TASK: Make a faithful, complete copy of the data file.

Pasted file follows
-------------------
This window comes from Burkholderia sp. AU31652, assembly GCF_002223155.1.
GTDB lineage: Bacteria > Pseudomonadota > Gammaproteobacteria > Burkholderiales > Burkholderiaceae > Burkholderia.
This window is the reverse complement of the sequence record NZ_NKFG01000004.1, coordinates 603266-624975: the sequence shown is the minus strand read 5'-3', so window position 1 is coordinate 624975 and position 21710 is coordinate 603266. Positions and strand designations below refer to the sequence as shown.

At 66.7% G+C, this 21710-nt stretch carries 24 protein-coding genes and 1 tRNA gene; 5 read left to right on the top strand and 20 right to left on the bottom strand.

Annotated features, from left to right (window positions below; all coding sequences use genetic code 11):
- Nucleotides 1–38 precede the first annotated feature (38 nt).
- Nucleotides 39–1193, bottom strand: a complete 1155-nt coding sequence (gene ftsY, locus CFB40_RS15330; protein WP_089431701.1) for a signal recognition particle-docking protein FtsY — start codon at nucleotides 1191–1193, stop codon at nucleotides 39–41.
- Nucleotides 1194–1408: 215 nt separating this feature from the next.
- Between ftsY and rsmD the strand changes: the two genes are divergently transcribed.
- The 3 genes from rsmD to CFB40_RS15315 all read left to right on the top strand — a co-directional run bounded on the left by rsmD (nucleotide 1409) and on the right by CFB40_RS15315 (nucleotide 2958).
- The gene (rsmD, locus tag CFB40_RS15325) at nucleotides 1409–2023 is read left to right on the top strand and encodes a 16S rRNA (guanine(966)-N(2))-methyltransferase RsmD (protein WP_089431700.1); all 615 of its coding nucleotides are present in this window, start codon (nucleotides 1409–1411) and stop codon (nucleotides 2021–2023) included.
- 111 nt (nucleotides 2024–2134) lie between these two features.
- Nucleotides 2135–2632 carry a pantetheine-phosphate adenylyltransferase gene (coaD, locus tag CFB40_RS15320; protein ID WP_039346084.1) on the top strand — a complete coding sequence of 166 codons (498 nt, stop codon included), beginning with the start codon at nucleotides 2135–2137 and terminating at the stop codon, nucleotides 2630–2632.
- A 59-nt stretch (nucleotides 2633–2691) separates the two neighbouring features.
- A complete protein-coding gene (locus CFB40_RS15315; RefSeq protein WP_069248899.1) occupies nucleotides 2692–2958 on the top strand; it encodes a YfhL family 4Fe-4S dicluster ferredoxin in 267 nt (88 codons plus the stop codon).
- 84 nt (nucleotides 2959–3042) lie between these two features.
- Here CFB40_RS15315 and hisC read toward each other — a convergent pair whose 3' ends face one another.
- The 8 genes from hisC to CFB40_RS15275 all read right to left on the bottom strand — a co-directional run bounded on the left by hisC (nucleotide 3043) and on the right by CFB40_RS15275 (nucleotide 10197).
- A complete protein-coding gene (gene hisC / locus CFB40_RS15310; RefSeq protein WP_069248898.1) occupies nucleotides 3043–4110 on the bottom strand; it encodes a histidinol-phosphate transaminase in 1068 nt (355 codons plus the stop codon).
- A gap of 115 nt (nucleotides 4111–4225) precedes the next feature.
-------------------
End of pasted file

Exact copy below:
This window comes from Burkholderia sp. AU31652, assembly GCF_002223155.1.
GTDB lineage: Bacteria > Pseudomonadota > Gammaproteobacteria > Burkholderiales > Burkholderiaceae > Burkholderia.
This window is the reverse complement of the sequence record NZ_NKFG01000004.1, coordinates 603266-624975: the sequence shown is the minus strand read 5'-3', so window position 1 is coordinate 624975 and position 21710 is coordinate 603266. Positions and strand designations below refer to the sequence as shown.

At 66.7% G+C, this 21710-nt stretch carries 24 protein-coding genes and 1 tRNA gene; 5 read left to right on the top strand and 20 right to left on the bottom strand.

Annotated features, from left to right (window positions below; all coding sequences use genetic code 11):
- Nucleotides 1–38 precede the first annotated feature (38 nt).
- Nucleotides 39–1193, bottom strand: a complete 1155-nt coding sequence (gene ftsY, locus CFB40_RS15330; protein WP_089431701.1) for a signal recognition particle-docking protein FtsY — start codon at nucleotides 1191–1193, stop codon at nucleotides 39–41.
- Nucleotides 1194–1408: 215 nt separating this feature from the next.
- Between ftsY and rsmD the strand changes: the two genes are divergently transcribed.
- The 3 genes from rsmD to CFB40_RS15315 all read left to right on the top strand — a co-directional run bounded on the left by rsmD (nucleotide 1409) and on the right by CFB40_RS15315 (nucleotide 2958).
- The gene (rsmD, locus tag CFB40_RS15325) at nucleotides 1409–2023 is read left to right on the top strand and encodes a 16S rRNA (guanine(966)-N(2))-methyltransferase RsmD (protein WP_089431700.1); all 615 of its coding nucleotides are present in this window, start codon (nucleotides 1409–1411) and stop codon (nucleotides 2021–2023) included.
- 111 nt (nucleotides 2024–2134) lie between these two features.
- Nucleotides 2135–2632 carry a pantetheine-phosphate adenylyltransferase gene (coaD, locus tag CFB40_RS15320; protein ID WP_039346084.1) on the top strand — a complete coding sequence of 166 codons (498 nt, stop codon included), beginning with the start codon at nucleotides 2135–2137 and terminating at the stop codon, nucleotides 2630–2632.
- A 59-nt stretch (nucleotides 2633–2691) separates the two neighbouring features.
- A complete protein-coding gene (locus CFB40_RS15315; RefSeq protein WP_069248899.1) occupies nucleotides 2692–2958 on the top strand; it encodes a YfhL family 4Fe-4S dicluster ferredoxin in 267 nt (88 codons plus the stop codon).
- 84 nt (nucleotides 2959–3042) lie between these two features.
- Here CFB40_RS15315 and hisC read toward each other — a convergent pair whose 3' ends face one another.
- The 8 genes from hisC to CFB40_RS15275 all read right to left on the bottom strand — a co-directional run bounded on the left by hisC (nucleotide 3043) and on the right by CFB40_RS15275 (nucleotide 10197).
- A complete protein-coding gene (gene hisC / locus CFB40_RS15310; RefSeq protein WP_069248898.1) occupies nucleotides 3043–4110 on the bottom strand; it encodes a histidinol-phosphate transaminase in 1068 nt (355 codons plus the stop codon).
- A gap of 115 nt (nucleotides 4111–4225) precedes the next feature.